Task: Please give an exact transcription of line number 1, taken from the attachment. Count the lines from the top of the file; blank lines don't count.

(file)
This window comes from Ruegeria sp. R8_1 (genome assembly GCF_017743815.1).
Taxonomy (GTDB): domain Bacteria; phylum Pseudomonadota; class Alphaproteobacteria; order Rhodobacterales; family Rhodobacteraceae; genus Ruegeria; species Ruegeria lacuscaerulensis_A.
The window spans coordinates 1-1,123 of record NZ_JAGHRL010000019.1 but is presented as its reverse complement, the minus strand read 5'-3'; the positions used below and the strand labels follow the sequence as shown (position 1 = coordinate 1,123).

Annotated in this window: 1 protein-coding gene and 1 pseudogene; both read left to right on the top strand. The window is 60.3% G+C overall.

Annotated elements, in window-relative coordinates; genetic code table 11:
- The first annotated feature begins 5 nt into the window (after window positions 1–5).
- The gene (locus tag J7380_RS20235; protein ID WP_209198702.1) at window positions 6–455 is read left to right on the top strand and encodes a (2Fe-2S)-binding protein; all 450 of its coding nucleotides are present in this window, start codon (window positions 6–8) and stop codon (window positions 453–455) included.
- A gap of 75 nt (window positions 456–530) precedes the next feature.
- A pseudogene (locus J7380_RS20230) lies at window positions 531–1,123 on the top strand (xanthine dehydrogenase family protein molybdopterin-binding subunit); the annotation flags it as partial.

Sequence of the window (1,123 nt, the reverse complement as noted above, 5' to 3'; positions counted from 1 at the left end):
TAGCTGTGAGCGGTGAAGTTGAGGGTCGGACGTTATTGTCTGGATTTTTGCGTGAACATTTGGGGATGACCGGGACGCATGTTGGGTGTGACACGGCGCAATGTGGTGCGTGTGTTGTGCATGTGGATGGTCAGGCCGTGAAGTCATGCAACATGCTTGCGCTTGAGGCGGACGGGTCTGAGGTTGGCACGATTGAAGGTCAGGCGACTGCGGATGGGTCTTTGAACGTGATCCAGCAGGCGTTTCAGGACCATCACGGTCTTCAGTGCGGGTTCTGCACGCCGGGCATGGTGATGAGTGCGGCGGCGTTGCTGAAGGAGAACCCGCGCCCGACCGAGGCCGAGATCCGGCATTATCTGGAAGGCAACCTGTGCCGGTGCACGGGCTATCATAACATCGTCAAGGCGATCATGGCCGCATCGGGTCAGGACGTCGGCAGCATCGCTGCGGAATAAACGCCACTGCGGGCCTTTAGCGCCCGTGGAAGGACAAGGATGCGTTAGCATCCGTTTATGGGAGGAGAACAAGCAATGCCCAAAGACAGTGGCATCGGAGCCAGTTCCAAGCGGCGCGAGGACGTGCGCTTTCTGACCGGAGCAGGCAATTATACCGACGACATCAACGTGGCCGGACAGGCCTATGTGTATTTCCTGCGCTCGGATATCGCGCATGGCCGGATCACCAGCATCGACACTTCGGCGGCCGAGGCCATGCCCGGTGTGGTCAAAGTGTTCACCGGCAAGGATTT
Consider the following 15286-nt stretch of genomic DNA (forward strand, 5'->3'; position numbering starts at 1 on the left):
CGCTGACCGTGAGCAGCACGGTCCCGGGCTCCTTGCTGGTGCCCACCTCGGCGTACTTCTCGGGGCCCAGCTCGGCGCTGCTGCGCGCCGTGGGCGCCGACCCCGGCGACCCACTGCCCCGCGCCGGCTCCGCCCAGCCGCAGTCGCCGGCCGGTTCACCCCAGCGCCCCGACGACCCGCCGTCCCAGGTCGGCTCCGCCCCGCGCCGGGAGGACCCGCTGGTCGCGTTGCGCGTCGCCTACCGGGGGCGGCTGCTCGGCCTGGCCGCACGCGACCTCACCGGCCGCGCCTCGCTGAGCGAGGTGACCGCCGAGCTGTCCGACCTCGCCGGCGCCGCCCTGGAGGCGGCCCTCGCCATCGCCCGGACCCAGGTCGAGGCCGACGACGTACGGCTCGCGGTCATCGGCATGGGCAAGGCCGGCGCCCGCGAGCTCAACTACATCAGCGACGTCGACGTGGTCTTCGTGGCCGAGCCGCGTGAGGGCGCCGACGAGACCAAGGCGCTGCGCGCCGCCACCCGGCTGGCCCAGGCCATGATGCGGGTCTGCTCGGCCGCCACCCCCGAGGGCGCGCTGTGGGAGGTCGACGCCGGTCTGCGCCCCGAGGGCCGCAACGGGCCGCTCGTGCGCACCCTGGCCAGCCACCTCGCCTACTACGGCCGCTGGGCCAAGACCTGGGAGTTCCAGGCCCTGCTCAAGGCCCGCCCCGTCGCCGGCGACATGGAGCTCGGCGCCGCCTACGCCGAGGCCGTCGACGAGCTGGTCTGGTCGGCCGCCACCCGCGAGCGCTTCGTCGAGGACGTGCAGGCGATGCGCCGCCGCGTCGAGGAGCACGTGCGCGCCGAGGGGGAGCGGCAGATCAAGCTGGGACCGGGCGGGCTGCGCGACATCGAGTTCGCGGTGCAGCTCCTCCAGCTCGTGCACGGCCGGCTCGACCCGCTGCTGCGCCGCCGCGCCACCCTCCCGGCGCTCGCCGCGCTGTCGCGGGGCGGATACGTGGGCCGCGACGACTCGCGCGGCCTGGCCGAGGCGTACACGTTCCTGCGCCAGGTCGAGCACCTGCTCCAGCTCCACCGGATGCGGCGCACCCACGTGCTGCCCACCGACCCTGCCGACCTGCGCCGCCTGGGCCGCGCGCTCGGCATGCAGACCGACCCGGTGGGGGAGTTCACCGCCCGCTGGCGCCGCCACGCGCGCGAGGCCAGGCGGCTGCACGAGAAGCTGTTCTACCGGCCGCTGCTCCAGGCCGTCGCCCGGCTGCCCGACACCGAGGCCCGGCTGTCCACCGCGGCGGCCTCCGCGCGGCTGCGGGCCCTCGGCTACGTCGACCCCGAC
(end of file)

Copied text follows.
This window comes from Ruegeria sp. R8_1 (genome assembly GCF_017743815.1).